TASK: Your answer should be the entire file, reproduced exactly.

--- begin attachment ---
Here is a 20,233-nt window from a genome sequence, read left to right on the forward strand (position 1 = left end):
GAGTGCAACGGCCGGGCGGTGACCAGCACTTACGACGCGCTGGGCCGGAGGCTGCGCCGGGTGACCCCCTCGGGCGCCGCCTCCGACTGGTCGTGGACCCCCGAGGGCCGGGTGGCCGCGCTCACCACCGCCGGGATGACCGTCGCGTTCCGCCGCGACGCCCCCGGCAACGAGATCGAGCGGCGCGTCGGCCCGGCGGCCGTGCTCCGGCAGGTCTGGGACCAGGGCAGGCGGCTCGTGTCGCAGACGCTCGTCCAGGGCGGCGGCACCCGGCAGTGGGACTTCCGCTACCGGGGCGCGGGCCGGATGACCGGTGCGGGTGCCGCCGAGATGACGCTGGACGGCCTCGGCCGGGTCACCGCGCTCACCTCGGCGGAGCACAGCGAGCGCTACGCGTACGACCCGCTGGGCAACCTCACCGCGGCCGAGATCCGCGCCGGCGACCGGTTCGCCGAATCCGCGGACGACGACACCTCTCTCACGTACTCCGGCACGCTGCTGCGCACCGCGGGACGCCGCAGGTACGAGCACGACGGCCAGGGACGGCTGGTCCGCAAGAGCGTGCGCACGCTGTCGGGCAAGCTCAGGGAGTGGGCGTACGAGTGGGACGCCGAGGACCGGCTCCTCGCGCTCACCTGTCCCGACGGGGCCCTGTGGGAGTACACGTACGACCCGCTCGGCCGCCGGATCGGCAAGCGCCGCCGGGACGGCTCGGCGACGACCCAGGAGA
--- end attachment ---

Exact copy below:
Here is a 20,233-nt window from a genome sequence, read left to right on the forward strand (position 1 = left end):
GAGTGCAACGGCCGGGCGGTGACCAGCACTTACGACGCGCTGGGCCGGAGGCTGCGCCGGGTGACCCCCTCGGGCGCCGCCTCCGACTGGTCGTGGACCCCCGAGGGCCGGGTGGCCGCGCTCACCACCGCCGGGATGACCGTCGCGTTCCGCCGCGACGCCCCCGGCAACGAGATCGAGCGGCGCGTCGGCCCGGCGGCCGTGCTCCGGCAGGTCTGGGACCAGGGCAGGCGGCTCGTGTCGCAGACGCTCGTCCAGGGCGGCGGCACCCGGCAGTGGGACTTCCGCTACCGGGGCGCGGGCCGGATGACCGGTGCGGGTGCCGCCGAGATGACGCTGGACGGCCTCGGCCGGGTCACCGCGCTCACCTCGGCGGAGCACAGCGAGCGCTACGCGTACGACCCGCTGGGCAACCTCACCGCGGCCGAGATCCGCGCCGGCGACCGGTTCGCCGAATCCGCGGACGACGACACCTCTCTCACGTACTCCGGCACGCTGCTGCGCACCGCGGGACGCCGCAGGTACGAGCACGACGGCCAGGGACGGCTGGTCCGCAAGAGCGTGCGCACGCTGTCGGGCAAGCTCAGGGAGTGGGCGTACGAGTGGGACGCCGAGGACCGGCTCCTCGCGCTCACCTGTCCCGACGGGGCCCTGTGGGAGTACACGTACGACCCGCTCGGCCGCCGGATCGGCAAGCGCCGCCGGGACGGCTCGGCGACGACCCAGGAGA